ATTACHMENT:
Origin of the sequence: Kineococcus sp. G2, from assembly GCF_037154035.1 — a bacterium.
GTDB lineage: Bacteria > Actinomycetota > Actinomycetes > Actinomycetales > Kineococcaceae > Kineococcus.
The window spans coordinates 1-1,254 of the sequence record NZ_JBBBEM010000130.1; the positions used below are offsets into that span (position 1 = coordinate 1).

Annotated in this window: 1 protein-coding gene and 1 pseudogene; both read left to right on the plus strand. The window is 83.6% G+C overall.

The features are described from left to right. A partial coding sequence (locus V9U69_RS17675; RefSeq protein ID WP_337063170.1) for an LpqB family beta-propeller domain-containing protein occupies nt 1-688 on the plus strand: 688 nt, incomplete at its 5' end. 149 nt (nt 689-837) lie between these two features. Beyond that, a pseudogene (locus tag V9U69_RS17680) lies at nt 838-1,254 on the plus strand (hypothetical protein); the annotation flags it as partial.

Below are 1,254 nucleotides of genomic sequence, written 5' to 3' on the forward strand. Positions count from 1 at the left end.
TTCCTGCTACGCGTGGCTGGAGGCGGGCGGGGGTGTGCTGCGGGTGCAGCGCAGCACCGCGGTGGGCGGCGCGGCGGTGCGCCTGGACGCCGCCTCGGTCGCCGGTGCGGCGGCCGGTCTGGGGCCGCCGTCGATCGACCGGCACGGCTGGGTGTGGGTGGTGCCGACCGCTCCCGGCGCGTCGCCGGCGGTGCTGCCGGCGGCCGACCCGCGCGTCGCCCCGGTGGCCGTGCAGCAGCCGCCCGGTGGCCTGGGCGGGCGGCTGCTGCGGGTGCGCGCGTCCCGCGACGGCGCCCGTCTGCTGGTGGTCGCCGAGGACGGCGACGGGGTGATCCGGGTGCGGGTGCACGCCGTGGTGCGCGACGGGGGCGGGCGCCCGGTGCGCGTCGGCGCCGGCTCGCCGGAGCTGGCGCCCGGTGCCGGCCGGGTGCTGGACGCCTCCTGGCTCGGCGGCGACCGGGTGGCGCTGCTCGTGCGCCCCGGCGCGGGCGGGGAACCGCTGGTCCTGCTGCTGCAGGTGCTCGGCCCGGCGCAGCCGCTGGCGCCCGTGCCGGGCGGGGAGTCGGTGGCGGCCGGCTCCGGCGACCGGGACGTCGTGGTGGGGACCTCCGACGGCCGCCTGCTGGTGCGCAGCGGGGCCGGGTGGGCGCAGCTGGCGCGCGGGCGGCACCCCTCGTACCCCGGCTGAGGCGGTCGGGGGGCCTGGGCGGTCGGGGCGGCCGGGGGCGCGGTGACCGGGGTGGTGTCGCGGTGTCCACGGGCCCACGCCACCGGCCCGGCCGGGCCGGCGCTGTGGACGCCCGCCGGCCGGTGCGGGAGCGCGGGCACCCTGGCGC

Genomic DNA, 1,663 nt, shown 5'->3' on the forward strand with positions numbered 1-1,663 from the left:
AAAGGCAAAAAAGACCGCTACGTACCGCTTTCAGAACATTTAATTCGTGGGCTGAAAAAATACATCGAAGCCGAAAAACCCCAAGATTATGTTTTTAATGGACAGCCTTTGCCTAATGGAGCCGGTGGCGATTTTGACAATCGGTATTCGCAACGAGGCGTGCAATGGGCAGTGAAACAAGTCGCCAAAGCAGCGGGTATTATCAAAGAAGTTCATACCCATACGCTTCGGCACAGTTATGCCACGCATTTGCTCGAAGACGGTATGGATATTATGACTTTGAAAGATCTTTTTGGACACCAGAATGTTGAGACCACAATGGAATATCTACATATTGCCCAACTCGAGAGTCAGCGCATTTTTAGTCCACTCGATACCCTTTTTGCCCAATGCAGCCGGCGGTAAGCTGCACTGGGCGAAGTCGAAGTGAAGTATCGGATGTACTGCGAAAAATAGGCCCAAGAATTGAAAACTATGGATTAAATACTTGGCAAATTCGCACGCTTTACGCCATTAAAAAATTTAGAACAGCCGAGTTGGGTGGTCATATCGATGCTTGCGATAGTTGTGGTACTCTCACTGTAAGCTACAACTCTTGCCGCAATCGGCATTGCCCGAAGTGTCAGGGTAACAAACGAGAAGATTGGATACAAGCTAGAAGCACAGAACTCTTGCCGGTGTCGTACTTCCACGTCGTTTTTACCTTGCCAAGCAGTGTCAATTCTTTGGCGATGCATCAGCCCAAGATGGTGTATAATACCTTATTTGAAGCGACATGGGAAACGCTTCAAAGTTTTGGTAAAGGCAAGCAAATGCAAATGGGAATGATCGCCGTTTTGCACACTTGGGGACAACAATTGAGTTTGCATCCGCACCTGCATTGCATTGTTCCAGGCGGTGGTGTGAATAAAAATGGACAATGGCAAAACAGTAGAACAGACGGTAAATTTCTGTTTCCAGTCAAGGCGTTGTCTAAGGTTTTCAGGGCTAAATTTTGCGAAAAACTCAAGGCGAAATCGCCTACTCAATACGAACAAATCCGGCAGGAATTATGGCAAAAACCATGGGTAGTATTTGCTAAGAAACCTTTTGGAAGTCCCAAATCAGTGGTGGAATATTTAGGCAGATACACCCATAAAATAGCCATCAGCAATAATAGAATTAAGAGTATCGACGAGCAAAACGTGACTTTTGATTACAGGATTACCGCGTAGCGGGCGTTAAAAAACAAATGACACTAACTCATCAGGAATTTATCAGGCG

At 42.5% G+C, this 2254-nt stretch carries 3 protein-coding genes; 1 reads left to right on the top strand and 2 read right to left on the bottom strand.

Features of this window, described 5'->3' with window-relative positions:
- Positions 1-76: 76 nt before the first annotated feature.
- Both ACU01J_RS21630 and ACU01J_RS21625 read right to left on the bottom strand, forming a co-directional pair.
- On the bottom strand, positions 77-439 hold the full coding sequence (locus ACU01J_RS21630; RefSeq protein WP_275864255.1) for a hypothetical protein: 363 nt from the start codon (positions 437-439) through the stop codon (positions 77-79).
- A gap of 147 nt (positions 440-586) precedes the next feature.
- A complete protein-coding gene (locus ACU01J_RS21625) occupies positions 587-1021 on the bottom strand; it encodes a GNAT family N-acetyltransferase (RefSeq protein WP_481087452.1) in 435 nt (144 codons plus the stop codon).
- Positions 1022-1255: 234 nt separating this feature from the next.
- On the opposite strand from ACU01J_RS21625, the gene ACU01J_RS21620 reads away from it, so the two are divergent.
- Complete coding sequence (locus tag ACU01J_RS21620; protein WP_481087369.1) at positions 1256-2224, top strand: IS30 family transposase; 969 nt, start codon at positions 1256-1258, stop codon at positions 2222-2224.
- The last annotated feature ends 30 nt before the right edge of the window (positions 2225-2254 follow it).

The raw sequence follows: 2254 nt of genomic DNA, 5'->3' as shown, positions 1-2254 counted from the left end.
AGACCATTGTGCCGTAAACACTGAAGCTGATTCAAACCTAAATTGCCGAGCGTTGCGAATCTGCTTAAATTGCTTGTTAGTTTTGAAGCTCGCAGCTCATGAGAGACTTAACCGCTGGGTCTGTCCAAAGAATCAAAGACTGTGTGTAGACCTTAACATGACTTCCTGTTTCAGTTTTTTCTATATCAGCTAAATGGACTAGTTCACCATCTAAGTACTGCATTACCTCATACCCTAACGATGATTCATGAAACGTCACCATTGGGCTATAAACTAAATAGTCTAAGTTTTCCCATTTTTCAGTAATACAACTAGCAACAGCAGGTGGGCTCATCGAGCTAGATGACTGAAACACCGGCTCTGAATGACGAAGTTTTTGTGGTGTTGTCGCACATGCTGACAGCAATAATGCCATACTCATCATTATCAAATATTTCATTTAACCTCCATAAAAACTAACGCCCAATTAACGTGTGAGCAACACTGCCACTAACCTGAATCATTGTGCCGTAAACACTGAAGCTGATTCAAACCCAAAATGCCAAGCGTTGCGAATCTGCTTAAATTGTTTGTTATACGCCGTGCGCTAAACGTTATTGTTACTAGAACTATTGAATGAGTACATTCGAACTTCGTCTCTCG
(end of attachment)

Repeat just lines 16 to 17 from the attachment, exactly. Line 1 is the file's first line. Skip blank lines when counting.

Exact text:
- A complete protein-coding gene (locus ACU01J_RS21625) occupies positions 587-1021 on the bottom strand; it encodes a GNAT family N-acetyltransferase (RefSeq protein WP_481087452.1) in 435 nt (144 codons plus the stop codon).
- Positions 1022-1255: 234 nt separating this feature from the next.